Extreme extension across Seram and Ambon, eastern Indonesia: evidence for Banda slab rollback
- SE Asia Research Group, Department of Earth Sciences, Royal Holloway University of London, Egham TW20 0EX, UK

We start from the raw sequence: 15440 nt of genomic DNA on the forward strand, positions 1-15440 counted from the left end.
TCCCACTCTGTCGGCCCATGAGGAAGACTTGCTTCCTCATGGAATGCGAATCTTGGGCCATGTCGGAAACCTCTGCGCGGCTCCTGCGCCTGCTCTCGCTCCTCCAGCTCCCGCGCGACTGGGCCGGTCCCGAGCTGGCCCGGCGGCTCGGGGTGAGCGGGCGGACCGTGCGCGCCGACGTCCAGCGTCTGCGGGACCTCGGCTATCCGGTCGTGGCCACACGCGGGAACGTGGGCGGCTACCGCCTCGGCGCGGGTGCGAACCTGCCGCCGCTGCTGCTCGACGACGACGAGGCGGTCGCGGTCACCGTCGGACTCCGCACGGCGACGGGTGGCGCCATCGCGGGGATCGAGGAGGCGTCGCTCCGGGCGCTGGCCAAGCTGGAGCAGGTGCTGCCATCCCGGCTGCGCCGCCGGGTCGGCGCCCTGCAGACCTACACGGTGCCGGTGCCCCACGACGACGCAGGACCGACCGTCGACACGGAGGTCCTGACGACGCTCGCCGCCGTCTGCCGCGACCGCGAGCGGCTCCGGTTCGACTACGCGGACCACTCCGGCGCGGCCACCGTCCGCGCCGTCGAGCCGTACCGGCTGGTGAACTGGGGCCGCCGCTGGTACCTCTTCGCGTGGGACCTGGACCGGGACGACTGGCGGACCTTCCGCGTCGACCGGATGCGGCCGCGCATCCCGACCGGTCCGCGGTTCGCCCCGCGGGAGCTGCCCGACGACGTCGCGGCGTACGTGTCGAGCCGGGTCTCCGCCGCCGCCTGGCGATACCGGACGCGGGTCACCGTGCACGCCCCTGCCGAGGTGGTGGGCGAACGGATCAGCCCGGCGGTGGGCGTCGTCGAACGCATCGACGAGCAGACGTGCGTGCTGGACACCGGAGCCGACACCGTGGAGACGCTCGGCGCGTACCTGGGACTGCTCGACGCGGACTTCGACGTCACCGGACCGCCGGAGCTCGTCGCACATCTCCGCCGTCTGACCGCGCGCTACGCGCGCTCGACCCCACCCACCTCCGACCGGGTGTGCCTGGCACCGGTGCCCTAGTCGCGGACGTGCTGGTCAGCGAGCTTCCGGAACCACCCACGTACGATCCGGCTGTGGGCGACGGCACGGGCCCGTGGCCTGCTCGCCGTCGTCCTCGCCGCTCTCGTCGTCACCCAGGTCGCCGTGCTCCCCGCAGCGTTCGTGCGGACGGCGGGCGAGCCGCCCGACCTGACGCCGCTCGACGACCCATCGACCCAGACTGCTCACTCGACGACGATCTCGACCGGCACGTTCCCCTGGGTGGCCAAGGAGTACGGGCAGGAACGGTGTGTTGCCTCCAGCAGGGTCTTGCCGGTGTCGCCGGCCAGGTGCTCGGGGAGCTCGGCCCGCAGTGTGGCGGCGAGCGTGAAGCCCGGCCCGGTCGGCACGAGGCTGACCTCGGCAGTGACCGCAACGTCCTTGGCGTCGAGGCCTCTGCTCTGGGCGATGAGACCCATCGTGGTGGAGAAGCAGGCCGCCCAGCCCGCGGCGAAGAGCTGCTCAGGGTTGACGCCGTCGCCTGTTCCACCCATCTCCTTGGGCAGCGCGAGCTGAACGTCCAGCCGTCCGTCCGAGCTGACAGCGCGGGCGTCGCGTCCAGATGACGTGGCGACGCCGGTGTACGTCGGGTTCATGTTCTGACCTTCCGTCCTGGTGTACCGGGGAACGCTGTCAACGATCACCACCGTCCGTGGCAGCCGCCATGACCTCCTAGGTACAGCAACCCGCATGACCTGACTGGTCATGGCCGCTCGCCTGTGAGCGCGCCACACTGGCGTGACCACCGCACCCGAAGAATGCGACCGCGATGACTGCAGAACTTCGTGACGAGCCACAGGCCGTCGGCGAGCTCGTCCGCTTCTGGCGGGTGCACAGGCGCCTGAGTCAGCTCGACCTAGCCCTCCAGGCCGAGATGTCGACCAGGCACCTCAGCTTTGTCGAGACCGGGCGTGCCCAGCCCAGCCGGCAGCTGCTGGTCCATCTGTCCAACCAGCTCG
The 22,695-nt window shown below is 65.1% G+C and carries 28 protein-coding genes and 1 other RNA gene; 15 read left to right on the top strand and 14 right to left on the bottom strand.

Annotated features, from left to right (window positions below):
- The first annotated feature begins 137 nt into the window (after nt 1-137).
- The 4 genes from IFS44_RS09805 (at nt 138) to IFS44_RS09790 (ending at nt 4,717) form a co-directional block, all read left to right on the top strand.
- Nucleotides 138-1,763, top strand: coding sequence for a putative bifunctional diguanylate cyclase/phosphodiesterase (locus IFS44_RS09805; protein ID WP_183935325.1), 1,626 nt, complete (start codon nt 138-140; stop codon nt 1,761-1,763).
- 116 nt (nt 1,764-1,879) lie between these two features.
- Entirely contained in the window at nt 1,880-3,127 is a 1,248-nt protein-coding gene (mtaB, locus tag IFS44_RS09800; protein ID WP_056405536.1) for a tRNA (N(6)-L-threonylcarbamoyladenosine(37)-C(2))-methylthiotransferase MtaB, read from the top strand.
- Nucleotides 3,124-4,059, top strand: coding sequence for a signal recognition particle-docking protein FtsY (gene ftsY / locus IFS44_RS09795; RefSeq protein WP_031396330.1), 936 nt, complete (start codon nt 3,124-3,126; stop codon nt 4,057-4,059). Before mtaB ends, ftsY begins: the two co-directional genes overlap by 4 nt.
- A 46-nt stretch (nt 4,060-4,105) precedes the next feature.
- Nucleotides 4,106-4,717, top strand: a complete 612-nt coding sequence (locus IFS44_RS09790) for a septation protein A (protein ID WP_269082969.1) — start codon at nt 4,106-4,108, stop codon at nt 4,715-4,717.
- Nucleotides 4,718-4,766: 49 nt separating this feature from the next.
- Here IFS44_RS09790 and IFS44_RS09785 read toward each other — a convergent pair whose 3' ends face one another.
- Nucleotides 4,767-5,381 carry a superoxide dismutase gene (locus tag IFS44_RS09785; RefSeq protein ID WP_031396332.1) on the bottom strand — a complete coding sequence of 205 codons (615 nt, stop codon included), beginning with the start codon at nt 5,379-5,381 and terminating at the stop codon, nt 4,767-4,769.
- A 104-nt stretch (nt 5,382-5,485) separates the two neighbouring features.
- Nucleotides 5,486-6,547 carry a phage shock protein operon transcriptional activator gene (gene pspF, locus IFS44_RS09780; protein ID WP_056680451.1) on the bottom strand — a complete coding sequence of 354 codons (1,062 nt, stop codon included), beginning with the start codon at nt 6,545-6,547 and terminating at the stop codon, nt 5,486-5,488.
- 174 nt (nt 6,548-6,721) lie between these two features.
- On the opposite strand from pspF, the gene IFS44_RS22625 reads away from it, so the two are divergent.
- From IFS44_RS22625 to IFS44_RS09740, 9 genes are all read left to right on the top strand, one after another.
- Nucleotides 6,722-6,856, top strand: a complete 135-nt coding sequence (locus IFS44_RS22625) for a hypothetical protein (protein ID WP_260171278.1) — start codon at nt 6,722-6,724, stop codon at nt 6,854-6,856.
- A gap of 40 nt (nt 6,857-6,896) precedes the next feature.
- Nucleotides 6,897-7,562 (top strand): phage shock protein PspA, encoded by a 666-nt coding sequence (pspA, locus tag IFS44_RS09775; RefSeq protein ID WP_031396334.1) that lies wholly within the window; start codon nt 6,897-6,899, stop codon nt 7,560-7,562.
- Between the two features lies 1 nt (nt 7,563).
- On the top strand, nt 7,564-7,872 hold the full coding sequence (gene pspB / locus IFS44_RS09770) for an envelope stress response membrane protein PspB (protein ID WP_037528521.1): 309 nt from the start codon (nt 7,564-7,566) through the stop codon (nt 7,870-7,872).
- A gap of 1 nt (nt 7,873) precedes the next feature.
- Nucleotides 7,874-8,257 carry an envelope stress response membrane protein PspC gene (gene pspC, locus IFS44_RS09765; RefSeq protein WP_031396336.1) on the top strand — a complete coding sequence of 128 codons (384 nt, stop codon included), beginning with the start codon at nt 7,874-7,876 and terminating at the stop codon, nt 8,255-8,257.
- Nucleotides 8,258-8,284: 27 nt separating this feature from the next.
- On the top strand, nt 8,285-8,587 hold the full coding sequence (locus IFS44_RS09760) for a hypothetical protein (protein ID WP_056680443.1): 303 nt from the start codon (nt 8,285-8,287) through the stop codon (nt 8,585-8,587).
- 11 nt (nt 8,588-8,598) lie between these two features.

Abstract. The island of Seram, which lies in the northern part of the 180°-curved Banda Arc, has previously been interpreted as a fold-and-thrust belt formed during arc-continent collision, which incorporates ophiolites intruded by granites thought to have been produced by anatexis within a metamorphic sole. However, new geological mapping and a re-examination of the field relations cause us to question this model. We instead propose that there is evidence for recent and rapid N–S extension that has caused the high-temperature exhumation of lherzolites beneath low-angle lithospheric detachment faults that induced high-temperature metamorphism and melting in overlying crustal rocks. These "Kobipoto Complex" migmatites include highly residual Al–Mg-rich garnet + cordierite + sillimanite + spinel + corundum granulites (exposed in the Kobipoto Mountains) which contain coexisting spinel + quartz, indicating that peak metamorphic temperatures likely approached 900 °C. Associated with these residual granulites are voluminous Mio-Pliocene granitic diatexites, or "cordierite granites", which crop out on Ambon, western Seram, and in the Kobipoto Mountains and incorporate abundant schlieren of spinel- and sillimanite-bearing residuum. Quaternary "ambonites" (cordierite + garnet dacites) emplaced on Ambon were also evidently sourced from the Kobipoto Complex migmatites as demonstrated by granulite-inherited xenoliths. Exhumation of the hot peridotites and granulite-facies Kobipoto Complex migmatites to shallower structural levels caused greenschist- to lower-amphibolite facies metapelites and amphibolites of the Tehoru Formation to be overprinted by sillimanite-grade metamorphism, migmatisation, and limited localised anatexis to form the Taunusa Complex. The extreme extension required to have driven Kobipoto Complex exhumation evidently occurred throughout Seram and along much of the northern Banda Arc. The lherzolites must have been juxtaposed against the crust at typical lithospheric mantle temperatures in order to account for such high-temperature metamorphism and therefore could not have been part of a cooled ophiolite. In central Seram, lenses of peridotites are incorporated with a major left-lateral strike-slip shear zone (the "Kawa Shear Zone"), demonstrating that strike-slip motions likely initiated shortly after the mantle had been partly exhumed by detachment faulting and that the main strike-slip faults may themselves be reactivated and steepened low-angle detachments. The geodynamic driver for mantle exhumation along the detachment faults and strike-slip faulting in central Seram is very likely the same; we interpret the extreme extension to be the result of eastward slab rollback into the Banda Embayment as outlined by the latest plate reconstructions for Banda Arc evolution.